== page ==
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Methods and Limitations


We estimated the distribution of age at diagnosis of diabetes using data from the National Health Interview Survey (NHIS) of the National Center for Health Statistics (NCHS), Centers for Disease Control and Prevention (CDC). Being conducted continuously since 1957, NHIS is a health survey of the civilian, noninstitutionalized, household population of the United States. The survey provides information on the health of the United States population, including information on the prevalence and incidence of diseases, the extent of disabilities, and the use of health care services. The multistage probability design of the survey is described elsewhere.1

Since 1997, adult respondents were asked whether a health professional had ever told them that they had diabetes. To exclude gestational diabetes, women were asked whether they had been told they had diabetes other than during pregnancy. Adults who reported being diagnosed with diabetes were then asked at what age they were diagnosed.

Age at diagnosis of diabetes was calculated among incident cases for adults aged 18–79 years. The survey data were not collected among people younger than 18 years, and there were limited data available for people aged 80 years and older.

Median ages at diagnosis are presented by sex and race/ethnicity. People of Hispanic origin may be of any race. The race groups include people of both Hispanic and non-Hispanic origin. Boxplots were constructed to display the distribution of age at diagnosis among incident cases for each year. Three-year averages were used to improve the precision of the annual estimates.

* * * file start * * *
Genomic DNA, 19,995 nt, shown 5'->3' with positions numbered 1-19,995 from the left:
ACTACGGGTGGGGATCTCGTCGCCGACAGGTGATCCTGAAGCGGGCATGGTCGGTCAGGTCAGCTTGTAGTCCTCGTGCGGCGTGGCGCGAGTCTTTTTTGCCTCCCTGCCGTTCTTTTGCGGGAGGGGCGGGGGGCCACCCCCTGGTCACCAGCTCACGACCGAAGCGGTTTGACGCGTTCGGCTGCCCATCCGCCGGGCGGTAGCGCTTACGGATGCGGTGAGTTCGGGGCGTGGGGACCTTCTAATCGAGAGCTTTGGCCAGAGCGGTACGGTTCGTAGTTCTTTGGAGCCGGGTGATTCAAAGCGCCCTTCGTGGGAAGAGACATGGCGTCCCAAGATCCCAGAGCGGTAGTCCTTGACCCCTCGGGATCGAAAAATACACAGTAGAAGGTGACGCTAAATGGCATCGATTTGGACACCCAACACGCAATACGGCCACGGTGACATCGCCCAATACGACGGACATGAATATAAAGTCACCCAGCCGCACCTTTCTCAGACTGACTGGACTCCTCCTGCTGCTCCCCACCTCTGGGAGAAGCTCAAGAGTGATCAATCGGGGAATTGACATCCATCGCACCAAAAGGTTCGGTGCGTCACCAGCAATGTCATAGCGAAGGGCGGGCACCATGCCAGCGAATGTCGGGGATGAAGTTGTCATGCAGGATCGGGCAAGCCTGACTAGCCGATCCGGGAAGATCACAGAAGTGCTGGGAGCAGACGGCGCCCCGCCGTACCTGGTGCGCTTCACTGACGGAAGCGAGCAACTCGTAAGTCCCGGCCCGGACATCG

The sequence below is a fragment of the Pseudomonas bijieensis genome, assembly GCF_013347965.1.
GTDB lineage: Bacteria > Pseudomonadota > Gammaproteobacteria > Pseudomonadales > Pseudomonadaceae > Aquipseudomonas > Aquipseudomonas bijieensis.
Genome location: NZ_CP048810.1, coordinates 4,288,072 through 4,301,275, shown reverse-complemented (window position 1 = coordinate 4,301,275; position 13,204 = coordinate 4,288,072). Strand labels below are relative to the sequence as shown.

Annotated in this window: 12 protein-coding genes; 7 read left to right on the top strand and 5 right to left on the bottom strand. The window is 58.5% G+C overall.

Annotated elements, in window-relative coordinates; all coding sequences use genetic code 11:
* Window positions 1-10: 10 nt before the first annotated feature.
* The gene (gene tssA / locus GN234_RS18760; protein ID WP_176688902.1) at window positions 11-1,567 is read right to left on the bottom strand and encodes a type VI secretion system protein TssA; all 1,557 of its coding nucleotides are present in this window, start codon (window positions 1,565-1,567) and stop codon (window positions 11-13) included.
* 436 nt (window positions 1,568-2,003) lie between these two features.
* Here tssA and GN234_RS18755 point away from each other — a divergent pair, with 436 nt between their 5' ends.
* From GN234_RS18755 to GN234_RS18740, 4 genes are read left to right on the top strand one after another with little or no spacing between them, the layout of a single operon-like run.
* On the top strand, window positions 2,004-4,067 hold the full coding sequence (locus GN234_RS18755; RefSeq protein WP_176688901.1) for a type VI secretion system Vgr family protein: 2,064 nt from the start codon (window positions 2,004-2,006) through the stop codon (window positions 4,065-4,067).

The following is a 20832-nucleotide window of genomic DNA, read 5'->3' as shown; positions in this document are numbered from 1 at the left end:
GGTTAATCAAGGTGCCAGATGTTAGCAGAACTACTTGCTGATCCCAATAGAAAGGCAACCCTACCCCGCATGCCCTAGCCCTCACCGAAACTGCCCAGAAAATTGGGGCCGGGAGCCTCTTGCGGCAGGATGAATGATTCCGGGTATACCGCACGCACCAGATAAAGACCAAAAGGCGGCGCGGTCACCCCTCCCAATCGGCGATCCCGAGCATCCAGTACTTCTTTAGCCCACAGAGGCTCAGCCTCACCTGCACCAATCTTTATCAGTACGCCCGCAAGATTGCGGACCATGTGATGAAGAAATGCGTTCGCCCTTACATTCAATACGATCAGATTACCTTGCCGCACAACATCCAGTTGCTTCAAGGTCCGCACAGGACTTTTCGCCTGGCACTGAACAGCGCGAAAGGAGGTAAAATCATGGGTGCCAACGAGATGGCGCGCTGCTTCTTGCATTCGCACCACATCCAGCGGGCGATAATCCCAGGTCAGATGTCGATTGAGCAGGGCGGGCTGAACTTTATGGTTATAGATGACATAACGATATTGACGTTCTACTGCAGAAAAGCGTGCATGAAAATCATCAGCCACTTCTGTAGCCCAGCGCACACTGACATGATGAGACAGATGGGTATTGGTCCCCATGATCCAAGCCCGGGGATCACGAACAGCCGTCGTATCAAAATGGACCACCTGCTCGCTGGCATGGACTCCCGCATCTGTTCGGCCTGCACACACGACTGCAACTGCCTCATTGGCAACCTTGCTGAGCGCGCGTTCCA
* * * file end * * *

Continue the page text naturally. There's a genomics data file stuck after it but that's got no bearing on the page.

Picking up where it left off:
Data Limitations

People with diabetes may have diabetes many years before diagnosis.2 Therefore, the NHIS may underestimate the true age at developing diabetes. With these cross-sectional data it is impossible to determine the causes of any changes, either increase or decrease, in the distribution of age at diagnosis of diabetes. There might be recall bias (people who have had diagnosed diabetes for a long time might not accurately recall the age they were when it was diagnosed).


  1. Botman SL, Moore TF, Moriarity CL, Parsons VL. Design and estimation for the National Health Interview Survey, 1995–2004. National Center for Health Statistics, Centers for Disease Control and Prevention. Vital and Health Stat. 2000;130.
  2. Harris MI, Klein R, Welborn TA, Knuiman MW. Onset of NIDDM occurs at least 4–7 years before clinical diagnosis. Diabetes Care. 1992;15(7):815–819.

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